After wandering inside Air + Style for 2 days, going from one snowboard competition to the winter stage to check out Cashmere Cat or Griz, then back to the skateboard track or the summer stage to catch performances by Washed Out or Cut Copy, I can say with certitude that the real stars of the festival were not Zedd, the electronic god remixing ‘80s hits at the top of his high stage, or not even Phoenix, the French band which sings in English,… no, the real stars were certainly the athletes, whose performances dominated the festival.
If I didn’t see all the performers, but I tried to see as many as possible, I was caught for several hours watching these amazing daredevils, the ballet of these skateboarders flying in the air, defying gravity, and landing on every part of their bodies as if they were made of rubber. The time it took me to pass the barricade to get to the media zone, they had already run the track three times, made four or five tricks (a term to define some acrobatic figure) and did even more. And of course most of them are ridiculously young. Imagine being a skate star at 14 with 200K followers on Instagram? Ask CJ Collins how it feels, and forget about rappers, these kids are the real deal.
The festival was certainly the place to be if you liked board sports, even the temperatures had significantly dropped to make snow in LA more credible than usual and Exposition Park was packed with top skateboarders and snowboarders, 2018 Olympic games gold medalists such as Chloe Kim and Red Gerard, and of course festival founder Shaun White, who congratulated the winners of the Skateboarding and Snowboarding contests on both days.
Of course, there was the music, the aggressive type played on a stage at the top of a skate ramp. Ex-Cult and Surfbort played their punk aggression on Saturday, fueling the mayhem of skateboarders going free style in all directions. It was also the case for the Birth Defects, who played their blend of hard heavy melting face fun, followed by the Paranoyds. And this was happening on the side of the snow track, during the snowboarding trick competitions on Sunday. So did it work? It sure looked great and energizing, board sports and music are made for each other, but the bands were sort of second actors in this case, as everyone was watching the athletes.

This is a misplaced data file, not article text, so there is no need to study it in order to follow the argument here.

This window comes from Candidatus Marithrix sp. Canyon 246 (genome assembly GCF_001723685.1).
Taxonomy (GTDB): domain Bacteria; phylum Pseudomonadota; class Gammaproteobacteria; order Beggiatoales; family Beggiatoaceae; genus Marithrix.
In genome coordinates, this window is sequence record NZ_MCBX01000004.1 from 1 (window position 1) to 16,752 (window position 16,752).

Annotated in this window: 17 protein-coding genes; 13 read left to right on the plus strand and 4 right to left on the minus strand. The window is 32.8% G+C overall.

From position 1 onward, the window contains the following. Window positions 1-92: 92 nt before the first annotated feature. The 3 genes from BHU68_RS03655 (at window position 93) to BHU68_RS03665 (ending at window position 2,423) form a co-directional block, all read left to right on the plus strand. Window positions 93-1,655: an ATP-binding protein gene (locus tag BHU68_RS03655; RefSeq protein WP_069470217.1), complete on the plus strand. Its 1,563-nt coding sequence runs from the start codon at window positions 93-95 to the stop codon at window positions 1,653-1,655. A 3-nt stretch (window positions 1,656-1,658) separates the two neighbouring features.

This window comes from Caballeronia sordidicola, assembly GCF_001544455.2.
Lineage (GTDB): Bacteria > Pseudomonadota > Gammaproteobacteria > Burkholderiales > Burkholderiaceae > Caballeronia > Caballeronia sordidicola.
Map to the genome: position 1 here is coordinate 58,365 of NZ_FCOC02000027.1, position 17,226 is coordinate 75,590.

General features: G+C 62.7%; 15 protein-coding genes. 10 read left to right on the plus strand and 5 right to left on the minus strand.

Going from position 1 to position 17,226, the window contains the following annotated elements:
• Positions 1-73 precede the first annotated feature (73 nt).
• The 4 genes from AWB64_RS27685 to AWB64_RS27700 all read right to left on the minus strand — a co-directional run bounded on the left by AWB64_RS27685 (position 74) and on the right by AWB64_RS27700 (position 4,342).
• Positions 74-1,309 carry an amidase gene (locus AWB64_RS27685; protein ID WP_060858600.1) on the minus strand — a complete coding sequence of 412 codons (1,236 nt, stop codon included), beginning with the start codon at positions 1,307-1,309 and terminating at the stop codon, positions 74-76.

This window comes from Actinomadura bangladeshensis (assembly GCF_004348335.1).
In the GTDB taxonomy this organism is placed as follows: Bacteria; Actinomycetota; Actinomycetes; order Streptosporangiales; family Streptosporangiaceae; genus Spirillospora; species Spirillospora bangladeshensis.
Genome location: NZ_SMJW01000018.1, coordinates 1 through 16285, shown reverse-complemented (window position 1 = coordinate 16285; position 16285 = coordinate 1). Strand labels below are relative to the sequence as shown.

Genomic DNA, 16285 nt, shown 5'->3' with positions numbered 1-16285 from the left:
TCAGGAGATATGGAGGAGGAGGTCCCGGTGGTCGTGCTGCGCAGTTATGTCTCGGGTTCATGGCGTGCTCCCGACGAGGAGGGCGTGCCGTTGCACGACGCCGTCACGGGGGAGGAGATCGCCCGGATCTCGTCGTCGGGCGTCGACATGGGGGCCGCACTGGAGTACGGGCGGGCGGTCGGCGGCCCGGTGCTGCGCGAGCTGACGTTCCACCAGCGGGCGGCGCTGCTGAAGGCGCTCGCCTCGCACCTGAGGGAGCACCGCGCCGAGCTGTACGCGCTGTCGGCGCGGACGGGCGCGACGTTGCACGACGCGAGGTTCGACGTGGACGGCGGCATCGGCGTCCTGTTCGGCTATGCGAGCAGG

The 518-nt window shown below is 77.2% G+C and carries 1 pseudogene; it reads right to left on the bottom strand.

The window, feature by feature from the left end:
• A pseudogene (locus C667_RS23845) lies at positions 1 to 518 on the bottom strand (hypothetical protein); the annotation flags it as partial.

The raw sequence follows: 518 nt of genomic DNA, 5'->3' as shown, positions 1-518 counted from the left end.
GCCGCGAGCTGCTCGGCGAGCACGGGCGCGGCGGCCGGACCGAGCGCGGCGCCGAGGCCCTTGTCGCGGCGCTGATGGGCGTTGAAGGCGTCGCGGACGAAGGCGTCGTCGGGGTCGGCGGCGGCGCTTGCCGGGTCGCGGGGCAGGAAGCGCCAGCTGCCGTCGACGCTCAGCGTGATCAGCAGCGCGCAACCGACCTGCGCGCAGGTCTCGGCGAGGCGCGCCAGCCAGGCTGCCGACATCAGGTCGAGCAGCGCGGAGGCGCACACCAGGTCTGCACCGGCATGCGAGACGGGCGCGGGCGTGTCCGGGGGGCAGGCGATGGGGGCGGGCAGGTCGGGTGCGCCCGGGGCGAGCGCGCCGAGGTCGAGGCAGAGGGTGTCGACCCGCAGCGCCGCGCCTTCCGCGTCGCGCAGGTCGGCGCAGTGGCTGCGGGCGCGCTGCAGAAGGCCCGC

Then there was the music on the big stages, after all, I was originally here for the music, and beside the previously mentioned bands – the familiar ones which play every week in my Silverlake neighborhood – there was a lot of unknown, there were a lot of urban/DJ/EDM/electro pop oriented bands… From Australian DJ duo Cut Snake and their infectious beach-inspired techno dance to Australian electro-pop Cut Copy, people had plenty of occasions to shake their bodies and they did. Cashmere Cat and his electronic pop remixes seemed to just prepare people for Zedd, who seemed to have escape his Las Vegas residency for a day, with plenty of grandiose decorum and a veil descending in front of his throne to project a very familiar video: Michael Jackson’s Thriller with a sort of EDM remix. Really?
The next day, Tinashe burned the winter stage with her tropical choreographed dance-y party and her mix of R&B-EDM sauce of aerobics, Phantogram had a few dramatic moments on the main stage with Sarah Barthel’s powerhouse vocals and long franged vest and I barely saw anything from Washed Out’s synth pop chill dance, and definitively nothing from Gucci Mane’s rapping number as a huge crowd had gathered around the place. GRiZ was certainly more inventive than any electronic number I have seen, bringing on stage a sax and a dynamic dub-funk urban glitch jazz, while the night ended with the very predictable Phoenix playing most of their hits (Lisztomania or 1901) and Thomas Mars’ obligatory crowd surfing during their encore. The stage and the crowd were big, the place looked packed at this point and Air + Style had the allure of a unique festival managing to combine sports and music.
Creem – America’s Only Rock ‘n’ Roll Magazine, Reviewed Issue By Issue – August 1975 (Volume 7, Number 3)
If I did fifty shows I’d get the money from one
a growling, prowling slap pump and just another all American
a 28 song full, full blown reggae rasta brilliance
Creem – America’s Only Rock ‘n’ Roll Magazine, Reviewed Issue By Issue – July 1975 (Volume 7, Number 2)
the boundary breaking shock rocker of the decade
Harry seems to have it sewn up
a superb songwriter who can fill an album with excellent country mainstreamers
lovely tribute to her single mom
a classical guitarist and composer and has released more than 30 solo albums
“The song is about a mental institution”
Freakout Records Announce The 10th Annual Freakout Festival Taking Place on November 10-13 in Ballard (Seattle, WA)
a diverse arrangement of voices and sounds